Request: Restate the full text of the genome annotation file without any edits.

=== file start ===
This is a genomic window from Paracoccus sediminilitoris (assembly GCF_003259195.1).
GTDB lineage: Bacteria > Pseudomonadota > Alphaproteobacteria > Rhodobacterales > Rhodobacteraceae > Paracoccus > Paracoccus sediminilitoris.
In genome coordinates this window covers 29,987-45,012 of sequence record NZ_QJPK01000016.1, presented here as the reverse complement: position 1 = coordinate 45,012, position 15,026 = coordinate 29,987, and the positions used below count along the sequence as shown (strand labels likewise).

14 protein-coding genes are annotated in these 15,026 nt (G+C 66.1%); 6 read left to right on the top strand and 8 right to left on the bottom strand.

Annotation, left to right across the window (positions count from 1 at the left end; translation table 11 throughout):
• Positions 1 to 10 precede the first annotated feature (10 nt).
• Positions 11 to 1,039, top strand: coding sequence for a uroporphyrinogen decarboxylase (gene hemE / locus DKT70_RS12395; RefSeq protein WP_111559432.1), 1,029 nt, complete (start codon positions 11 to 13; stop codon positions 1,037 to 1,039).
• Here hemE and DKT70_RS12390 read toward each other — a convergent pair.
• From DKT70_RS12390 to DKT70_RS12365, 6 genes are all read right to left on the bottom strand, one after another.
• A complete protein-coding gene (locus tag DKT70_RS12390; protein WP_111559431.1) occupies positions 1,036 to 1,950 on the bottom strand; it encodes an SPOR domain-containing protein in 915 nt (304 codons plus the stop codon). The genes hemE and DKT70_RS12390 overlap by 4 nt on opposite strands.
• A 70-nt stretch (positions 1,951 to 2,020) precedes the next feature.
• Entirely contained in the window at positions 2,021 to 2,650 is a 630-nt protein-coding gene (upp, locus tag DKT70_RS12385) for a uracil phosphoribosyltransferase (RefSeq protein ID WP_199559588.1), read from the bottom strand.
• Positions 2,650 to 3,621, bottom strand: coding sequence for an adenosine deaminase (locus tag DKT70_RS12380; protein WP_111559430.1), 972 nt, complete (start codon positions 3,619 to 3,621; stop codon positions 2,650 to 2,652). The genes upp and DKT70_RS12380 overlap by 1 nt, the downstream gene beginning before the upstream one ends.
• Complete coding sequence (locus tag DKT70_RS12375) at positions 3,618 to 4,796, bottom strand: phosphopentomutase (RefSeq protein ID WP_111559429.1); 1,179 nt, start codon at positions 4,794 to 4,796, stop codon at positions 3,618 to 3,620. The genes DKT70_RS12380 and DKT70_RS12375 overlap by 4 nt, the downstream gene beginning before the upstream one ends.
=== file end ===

This is a genomic window from Paracoccus sediminilitoris (assembly GCF_003259195.1).
GTDB lineage: Bacteria > Pseudomonadota > Alphaproteobacteria > Rhodobacterales > Rhodobacteraceae > Paracoccus > Paracoccus sediminilitoris.
In genome coordinates this window covers 29,987-45,012 of sequence record NZ_QJPK01000016.1, presented here as the reverse complement: position 1 = coordinate 45,012, position 15,026 = coordinate 29,987, and the positions used below count along the sequence as shown (strand labels likewise).

14 protein-coding genes are annotated in these 15,026 nt (G+C 66.1%); 6 read left to right on the top strand and 8 right to left on the bottom strand.

Annotation, left to right across the window (positions count from 1 at the left end; translation table 11 throughout):
• Positions 1 to 10 precede the first annotated feature (10 nt).
• Positions 11 to 1,039, top strand: coding sequence for a uroporphyrinogen decarboxylase (gene hemE / locus DKT70_RS12395; RefSeq protein WP_111559432.1), 1,029 nt, complete (start codon positions 11 to 13; stop codon positions 1,037 to 1,039).
• Here hemE and DKT70_RS12390 read toward each other — a convergent pair.
• From DKT70_RS12390 to DKT70_RS12365, 6 genes are all read right to left on the bottom strand, one after another.
• A complete protein-coding gene (locus tag DKT70_RS12390; protein WP_111559431.1) occupies positions 1,036 to 1,950 on the bottom strand; it encodes an SPOR domain-containing protein in 915 nt (304 codons plus the stop codon). The genes hemE and DKT70_RS12390 overlap by 4 nt on opposite strands.
• A 70-nt stretch (positions 1,951 to 2,020) precedes the next feature.
• Entirely contained in the window at positions 2,021 to 2,650 is a 630-nt protein-coding gene (upp, locus tag DKT70_RS12385) for a uracil phosphoribosyltransferase (RefSeq protein ID WP_199559588.1), read from the bottom strand.
• Positions 2,650 to 3,621, bottom strand: coding sequence for an adenosine deaminase (locus tag DKT70_RS12380; protein WP_111559430.1), 972 nt, complete (start codon positions 3,619 to 3,621; stop codon positions 2,650 to 2,652). The genes upp and DKT70_RS12380 overlap by 1 nt, the downstream gene beginning before the upstream one ends.
• Complete coding sequence (locus tag DKT70_RS12375) at positions 3,618 to 4,796, bottom strand: phosphopentomutase (RefSeq protein ID WP_111559429.1); 1,179 nt, start codon at positions 4,794 to 4,796, stop codon at positions 3,618 to 3,620. The genes DKT70_RS12380 and DKT70_RS12375 overlap by 4 nt, the downstream gene beginning before the upstream one ends.